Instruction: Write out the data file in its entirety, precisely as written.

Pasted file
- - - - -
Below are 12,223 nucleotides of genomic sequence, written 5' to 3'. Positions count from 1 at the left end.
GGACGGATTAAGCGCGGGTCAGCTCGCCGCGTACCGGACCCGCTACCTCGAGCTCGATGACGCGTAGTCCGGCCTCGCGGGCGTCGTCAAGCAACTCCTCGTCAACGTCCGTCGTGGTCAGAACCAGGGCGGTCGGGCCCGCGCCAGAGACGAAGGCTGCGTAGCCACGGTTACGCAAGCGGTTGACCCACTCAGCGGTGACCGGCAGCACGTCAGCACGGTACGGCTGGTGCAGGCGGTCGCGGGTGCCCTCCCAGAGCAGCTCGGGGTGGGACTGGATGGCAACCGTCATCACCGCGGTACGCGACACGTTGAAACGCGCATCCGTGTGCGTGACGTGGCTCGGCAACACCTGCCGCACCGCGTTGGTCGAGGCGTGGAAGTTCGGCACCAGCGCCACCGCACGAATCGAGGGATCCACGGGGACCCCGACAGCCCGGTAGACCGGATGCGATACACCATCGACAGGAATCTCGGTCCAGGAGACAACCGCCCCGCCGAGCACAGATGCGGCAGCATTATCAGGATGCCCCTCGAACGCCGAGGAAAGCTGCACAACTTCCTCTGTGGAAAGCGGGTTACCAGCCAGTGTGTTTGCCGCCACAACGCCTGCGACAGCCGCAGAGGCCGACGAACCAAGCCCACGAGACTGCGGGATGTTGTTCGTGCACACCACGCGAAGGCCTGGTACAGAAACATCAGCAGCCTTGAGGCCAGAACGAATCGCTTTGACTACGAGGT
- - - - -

Below are 12,223 nucleotides of genomic sequence, written 5' to 3'. Positions count from 1 at the left end.
GGACGGATTAAGCGCGGGTCAGCTCGCCGCGTACCGGACCCGCTACCTCGAGCTCGATGACGCGTAGTCCGGCCTCGCGGGCGTCGTCAAGCAACTCCTCGTCAACGTCCGTCGTGGTCAGAACCAGGGCGGTCGGGCCCGCGCCAGAGACGAAGGCTGCGTAGCCACGGTTACGCAAGCGGTTGACCCACTCAGCGGTGACCGGCAGCACGTCAGCACGGTACGGCTGGTGCAGGCGGTCGCGGGTGCCCTCCCAGAGCAGCTCGGGGTGGGACTGGATGGCAACCGTCATCACCGCGGTACGCGACACGTTGAAACGCGCATCCGTGTGCGTGACGTGGCTCGGCAACACCTGCCGCACCGCGTTGGTCGAGGCGTGGAAGTTCGGCACCAGCGCCACCGCACGAATCGAGGGATCCACGGGGACCCCGACAGCCCGGTAGACCGGATGCGATACACCATCGACAGGAATCTCGGTCCAGGAGACAACCGCCCCGCCGAGCACAGATGCGGCAGCATTATCAGGATGCCCCTCGAACGCCGAGGAAAGCTGCACAACTTCCTCTGTGGAAAGCGGGTTACCAGCCAGTGTGTTTGCCGCCACAACGCCTGCGACAGCCGCAGAGGCCGACGAACCAAGCCCACGAGACTGCGGGATGTTGTTCGTGCACACCACGCGAAGGCCTGGTACAGAAACATCAGCAGCCTTGAGGCCAGAACGAATCGCTTTGACTACGAGGT